Movies, Pop-Culture

The Rise Of Skywalker Earns The Lowest Profit


David Mudd

I think it’s fair to say that the sequel trilogy was a bit of a mess. From poor planning to Disney assuming people would show up anyway just because “it’s Star Wars”, Lucasfilm’s handling of the sequel trilogy is sure to be a lesson in business schools on how NOT to manage one of the biggest IPs. The film earned the lowest profit of Disney’s entire run, not counting Solo, of course.

Not to mention Kathleen Kennedy’s shocking incompetence with four out of the five films produced by her having production problems. The only film that was made smoothly was The Last Jedi and that one splintered the fandom entirely.

Rise Of Skywalker

Starting off with the derivative yet somewhat inoffensive foundation of The Force Awakens, the sequel trilogy became progressively messier. Though The Last Jedi had some really intriguing ideas, Rian Johnson’s insistence on subverting expectations for the sake of it; without setting up any potentially intriguing storyline for the next film really did doom them.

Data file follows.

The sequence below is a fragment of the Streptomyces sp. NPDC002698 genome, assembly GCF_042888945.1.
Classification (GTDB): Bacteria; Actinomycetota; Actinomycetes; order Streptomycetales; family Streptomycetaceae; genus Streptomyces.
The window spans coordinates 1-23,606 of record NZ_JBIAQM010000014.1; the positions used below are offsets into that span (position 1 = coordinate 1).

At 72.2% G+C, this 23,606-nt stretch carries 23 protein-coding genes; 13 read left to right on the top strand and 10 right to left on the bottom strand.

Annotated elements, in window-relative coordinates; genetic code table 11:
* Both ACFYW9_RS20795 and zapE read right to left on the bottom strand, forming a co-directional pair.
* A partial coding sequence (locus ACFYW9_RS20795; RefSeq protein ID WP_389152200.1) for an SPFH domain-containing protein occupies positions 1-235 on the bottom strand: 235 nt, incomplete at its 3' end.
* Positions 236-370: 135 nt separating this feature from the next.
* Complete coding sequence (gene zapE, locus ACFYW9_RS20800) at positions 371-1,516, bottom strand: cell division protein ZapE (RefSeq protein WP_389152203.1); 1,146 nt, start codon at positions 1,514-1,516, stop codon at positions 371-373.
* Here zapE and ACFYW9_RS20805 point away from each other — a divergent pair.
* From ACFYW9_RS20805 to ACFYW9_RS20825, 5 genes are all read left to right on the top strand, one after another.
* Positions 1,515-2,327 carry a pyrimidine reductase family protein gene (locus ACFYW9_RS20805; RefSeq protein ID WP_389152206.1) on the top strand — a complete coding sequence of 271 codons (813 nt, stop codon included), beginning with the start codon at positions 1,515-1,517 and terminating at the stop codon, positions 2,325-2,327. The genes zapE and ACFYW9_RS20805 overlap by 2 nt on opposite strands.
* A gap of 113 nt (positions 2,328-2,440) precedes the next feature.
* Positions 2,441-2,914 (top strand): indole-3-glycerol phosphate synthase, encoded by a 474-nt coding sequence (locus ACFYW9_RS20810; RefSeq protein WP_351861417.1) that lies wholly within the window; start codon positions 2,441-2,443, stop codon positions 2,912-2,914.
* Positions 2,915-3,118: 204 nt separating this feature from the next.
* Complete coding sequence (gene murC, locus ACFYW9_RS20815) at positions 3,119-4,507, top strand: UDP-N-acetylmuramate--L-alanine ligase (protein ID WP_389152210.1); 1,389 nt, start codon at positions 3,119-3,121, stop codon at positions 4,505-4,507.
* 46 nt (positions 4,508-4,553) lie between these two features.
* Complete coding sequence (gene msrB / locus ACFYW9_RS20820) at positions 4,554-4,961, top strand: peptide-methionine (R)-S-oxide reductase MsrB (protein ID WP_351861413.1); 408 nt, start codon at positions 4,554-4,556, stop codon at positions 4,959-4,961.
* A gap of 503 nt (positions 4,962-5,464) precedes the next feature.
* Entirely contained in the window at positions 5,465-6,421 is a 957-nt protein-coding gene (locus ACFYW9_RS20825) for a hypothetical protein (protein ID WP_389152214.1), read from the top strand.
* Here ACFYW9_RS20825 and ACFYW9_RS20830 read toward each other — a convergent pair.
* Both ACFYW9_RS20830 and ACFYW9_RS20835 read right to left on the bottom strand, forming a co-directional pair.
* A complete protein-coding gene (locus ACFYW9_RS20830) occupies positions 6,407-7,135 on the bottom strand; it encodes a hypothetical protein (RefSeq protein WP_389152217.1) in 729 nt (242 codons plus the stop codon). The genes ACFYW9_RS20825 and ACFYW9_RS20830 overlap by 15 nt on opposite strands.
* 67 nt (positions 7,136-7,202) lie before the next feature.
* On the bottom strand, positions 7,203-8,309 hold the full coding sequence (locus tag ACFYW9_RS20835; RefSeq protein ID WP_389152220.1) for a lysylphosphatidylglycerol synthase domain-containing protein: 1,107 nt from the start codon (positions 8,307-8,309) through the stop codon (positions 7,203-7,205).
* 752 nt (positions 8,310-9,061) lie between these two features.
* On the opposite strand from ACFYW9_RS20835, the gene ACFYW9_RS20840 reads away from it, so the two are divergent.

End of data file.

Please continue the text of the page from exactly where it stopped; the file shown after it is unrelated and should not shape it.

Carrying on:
Also Read: New Mutants: Why Not Dump It On Disney Plus?

Disney’s Expectations Were Subverted Too

When fans reacted negatively to The Last Jedi’s subversion, Disney panicked. Shamelessly trying to recreate The Force Awakens’ financial success and hiring a director; who is infamous for coming up with empty mysteries didn’t really seem to help matters. And for one, I’m certainly glad that The Rise Of Skywalker failed at the box office. And while “fail” is somewhat a harsh term for a film that earned over a billion dollars; I am certainly glad that its box office haul was far lower than the first two movies.

The Rise Of Skywalker

The film grossed half of what The Force Awakens earned in 2015, sinking the value of the IP to the point that it’s most beloved outing was a Disney Plus show. With combined production costs over $600 million, the film still managed to rack a $300 million profit. Though of course, a large part of that is because Disney keeps strongarming theatres into handing them a larger share of the box office revenue. Kathleen Kennedy and co. certainly do have a lot in common with David Benioff and Dan Weiss, in that they both managed to run their respective franchises into the ground.